Cetinje cannot boast with a developed tourism infrastructure like sea resorts Budva or Kotor. As a matter of fact, it’s not a resort at all but an important a political and religious center of Montenegro. The city has a long and difficult history.
In the 15th century, during the war with the Turks, the country’s leader faced the necessity to move the capital to the remote place. Cetinje was selected for this purpose since it was hidden in a secret valley surrounded by high mountains. Nowadays it’s not very comfortable to live in a city because it’s difficult to supply food, clothing, souvenirs, etc. The town is really very small with one-story building prevailing there. There is no bus station in Cetinje but this fact does not bother the majority of travelers at all.
Cetinje reached the highest peak of its growth between 1860 and 1918. By the middle of the 20th century the town lost its status as a resort.
The authorities developed an industrial area around the town before the Second World War. Plants and factories were built in Cetinje but they didn’t survive after the collapse of Yugoslavia.
How to Get to Cetinje
You can get to Cetinje by two main roads: from Budva and Kotor. Both road are going through the mountains and are full of dangerous turns, so driving a car here is already a certain kind of attraction. These roads usually bring tourists to Cetinje, either by car or by bus. However, taking the risk to drive these roads, you will have a unique opportunity to enjoy unforgettable views of the surrounding landscapes.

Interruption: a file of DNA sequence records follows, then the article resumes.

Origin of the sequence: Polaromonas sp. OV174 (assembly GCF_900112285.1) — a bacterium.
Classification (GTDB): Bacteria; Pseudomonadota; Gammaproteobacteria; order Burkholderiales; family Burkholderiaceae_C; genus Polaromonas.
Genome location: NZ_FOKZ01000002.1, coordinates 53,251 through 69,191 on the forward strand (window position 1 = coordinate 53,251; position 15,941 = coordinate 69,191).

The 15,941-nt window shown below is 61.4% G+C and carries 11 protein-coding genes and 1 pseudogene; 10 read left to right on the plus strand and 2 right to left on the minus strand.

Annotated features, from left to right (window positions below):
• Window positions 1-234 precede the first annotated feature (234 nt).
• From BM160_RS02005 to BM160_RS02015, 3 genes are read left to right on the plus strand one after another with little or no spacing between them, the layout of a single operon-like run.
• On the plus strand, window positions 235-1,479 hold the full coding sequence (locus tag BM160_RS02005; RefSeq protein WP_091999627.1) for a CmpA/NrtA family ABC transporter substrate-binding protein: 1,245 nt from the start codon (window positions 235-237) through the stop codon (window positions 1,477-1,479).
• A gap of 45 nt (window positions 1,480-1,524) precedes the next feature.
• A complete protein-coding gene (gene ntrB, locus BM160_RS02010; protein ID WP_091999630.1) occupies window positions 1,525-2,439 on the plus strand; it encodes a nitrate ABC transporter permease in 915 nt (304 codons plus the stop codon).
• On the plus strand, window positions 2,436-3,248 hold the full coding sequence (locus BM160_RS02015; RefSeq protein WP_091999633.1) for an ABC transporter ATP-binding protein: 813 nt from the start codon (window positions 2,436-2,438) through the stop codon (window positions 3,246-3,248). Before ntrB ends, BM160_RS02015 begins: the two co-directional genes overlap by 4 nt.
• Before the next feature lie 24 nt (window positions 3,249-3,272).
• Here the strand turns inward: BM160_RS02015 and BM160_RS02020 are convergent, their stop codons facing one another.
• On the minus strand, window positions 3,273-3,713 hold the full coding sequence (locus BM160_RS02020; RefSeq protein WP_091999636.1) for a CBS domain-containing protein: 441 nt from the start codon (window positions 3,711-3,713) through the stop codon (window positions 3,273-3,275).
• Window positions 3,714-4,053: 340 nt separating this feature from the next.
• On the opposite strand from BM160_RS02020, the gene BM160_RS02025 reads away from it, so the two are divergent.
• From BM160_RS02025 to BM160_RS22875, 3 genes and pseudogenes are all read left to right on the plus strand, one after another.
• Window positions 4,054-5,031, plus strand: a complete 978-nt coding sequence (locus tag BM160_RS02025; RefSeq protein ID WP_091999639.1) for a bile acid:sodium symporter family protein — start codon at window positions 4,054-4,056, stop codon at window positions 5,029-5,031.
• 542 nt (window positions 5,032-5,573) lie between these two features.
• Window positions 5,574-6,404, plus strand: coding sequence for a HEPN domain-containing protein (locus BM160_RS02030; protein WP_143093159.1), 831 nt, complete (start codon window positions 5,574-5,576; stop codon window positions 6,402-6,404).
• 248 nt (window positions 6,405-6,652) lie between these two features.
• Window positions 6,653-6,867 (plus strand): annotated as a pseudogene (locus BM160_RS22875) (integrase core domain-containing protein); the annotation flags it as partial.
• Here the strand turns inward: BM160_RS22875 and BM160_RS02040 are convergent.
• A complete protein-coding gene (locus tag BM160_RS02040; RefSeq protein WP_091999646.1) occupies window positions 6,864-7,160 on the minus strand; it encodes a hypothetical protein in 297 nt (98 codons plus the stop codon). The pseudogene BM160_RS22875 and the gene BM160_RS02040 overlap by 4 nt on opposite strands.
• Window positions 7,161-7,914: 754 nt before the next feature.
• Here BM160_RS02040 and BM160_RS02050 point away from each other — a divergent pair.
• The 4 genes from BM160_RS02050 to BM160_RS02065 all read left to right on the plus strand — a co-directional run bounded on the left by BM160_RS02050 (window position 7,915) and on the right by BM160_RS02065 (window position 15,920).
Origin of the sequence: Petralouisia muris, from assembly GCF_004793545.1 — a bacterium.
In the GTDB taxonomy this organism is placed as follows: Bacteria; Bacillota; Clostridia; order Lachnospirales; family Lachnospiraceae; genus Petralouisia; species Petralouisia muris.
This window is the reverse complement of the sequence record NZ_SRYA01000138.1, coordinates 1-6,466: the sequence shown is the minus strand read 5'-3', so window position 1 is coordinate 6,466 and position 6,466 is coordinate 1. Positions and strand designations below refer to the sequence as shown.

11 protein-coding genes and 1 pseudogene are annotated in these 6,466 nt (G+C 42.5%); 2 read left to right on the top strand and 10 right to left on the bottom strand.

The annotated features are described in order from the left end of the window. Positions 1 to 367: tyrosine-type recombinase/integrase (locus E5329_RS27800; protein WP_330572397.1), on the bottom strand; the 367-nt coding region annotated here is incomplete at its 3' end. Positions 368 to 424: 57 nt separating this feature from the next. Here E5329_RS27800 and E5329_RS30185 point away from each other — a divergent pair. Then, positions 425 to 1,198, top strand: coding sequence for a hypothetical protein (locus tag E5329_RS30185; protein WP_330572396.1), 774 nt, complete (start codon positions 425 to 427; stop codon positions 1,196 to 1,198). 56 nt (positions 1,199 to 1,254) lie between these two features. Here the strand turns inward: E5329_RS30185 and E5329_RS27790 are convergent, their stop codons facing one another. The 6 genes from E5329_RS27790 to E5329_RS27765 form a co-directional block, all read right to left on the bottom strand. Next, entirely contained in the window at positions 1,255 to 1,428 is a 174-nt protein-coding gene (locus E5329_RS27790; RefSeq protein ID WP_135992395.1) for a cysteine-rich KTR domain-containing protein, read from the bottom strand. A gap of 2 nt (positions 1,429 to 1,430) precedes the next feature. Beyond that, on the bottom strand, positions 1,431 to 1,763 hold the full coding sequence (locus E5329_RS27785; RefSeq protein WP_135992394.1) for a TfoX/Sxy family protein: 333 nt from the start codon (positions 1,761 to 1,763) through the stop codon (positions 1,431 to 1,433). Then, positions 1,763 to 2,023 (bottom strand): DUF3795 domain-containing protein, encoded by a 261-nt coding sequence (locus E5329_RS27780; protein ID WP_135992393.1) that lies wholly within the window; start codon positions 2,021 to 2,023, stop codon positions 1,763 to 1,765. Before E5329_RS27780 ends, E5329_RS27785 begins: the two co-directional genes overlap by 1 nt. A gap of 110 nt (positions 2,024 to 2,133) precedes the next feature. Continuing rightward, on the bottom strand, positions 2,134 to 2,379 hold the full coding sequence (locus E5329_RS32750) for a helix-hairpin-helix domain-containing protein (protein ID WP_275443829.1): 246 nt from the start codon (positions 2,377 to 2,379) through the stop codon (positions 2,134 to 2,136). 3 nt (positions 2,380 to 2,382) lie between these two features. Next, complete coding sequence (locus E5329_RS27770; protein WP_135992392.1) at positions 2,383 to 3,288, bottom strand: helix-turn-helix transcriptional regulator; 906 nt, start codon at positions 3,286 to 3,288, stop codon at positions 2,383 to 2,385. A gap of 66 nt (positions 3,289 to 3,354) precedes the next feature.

Besides, on your road to Cetinje you can find a lot of places where the used cars are sold. You can examine the cars, try driving them and of course bargain a little. After the purchase a car is delivered to any city you order.
Hotels and restaurants in Cetinje
The majority of tourists come to Cetinje for one day and return back after seeing the most famous places. But if you want to stay in Cetinje for a little longer, several hotels and restaurants are at your disposal. But remember that they aren’t so luxurious as in Budva or Kotor. If you are particularly interested in the town’s history, it makes sense to stay here for two or three days.
You cannot buy special souvenirs in Cetinje, except of some standard magnets and plates. But once you visited Cetinje, it’s worth buying prshut, a ham made in a special way, grape vodka and cheese. These products, of course, are not very durable but you’ll definitely have much pleasure eating them a week later.
Sightseeing in Cetinje
There are many historical monuments in Cetinje.
Perhaps the biggest inflow of visitors to the city is provided by a local monastery. People visit it almost every day but during holidays and weekends the quantity of visitors increases exponentially. Cetinje Monastery is so famous because the right hand of St. John the Baptist is kept here. The right hand of the prophet was imposed on the head of Jesus Christ when he was baptized. The relic experienced many adventures and traveled from one country to another being saved by the Christians from various misfortunes. Having been in ancient Syria, Turkey, Russia, Greece, Egypt, having lost its little finger and ring finger (now they are in Istanbul and Siena), the right hand was finally found in Cetinje Monastery at the end of the 20th century. The first Montenegrin printing house worked in this monastery too. In 1493 it printed the first book using the South Slavonic Cyrillic script. The book can be found in the monastery museum now.